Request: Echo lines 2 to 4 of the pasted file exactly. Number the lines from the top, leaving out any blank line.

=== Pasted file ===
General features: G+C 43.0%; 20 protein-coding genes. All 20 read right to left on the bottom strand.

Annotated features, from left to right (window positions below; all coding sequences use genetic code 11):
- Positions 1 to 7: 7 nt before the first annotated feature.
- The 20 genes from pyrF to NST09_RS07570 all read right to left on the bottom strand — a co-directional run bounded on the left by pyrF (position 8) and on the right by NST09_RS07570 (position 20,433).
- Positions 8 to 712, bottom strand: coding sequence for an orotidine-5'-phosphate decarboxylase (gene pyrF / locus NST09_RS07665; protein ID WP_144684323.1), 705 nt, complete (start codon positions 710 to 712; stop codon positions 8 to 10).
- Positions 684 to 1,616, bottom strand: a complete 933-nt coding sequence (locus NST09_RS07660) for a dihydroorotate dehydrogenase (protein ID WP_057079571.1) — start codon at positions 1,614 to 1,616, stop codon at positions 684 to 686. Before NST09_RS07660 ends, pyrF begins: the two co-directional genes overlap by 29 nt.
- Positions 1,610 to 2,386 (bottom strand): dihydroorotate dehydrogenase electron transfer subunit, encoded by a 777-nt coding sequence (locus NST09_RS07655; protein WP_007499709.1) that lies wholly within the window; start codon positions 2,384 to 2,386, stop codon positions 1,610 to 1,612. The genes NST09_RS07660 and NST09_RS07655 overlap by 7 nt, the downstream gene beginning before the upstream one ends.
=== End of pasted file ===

Annotated features, from left to right (window positions below; all coding sequences use genetic code 11):
- Positions 1 to 7: 7 nt before the first annotated feature.
- The 20 genes from pyrF to NST09_RS07570 all read right to left on the bottom strand — a co-directional run bounded on the left by pyrF (position 8) and on the right by NST09_RS07570 (position 20,433).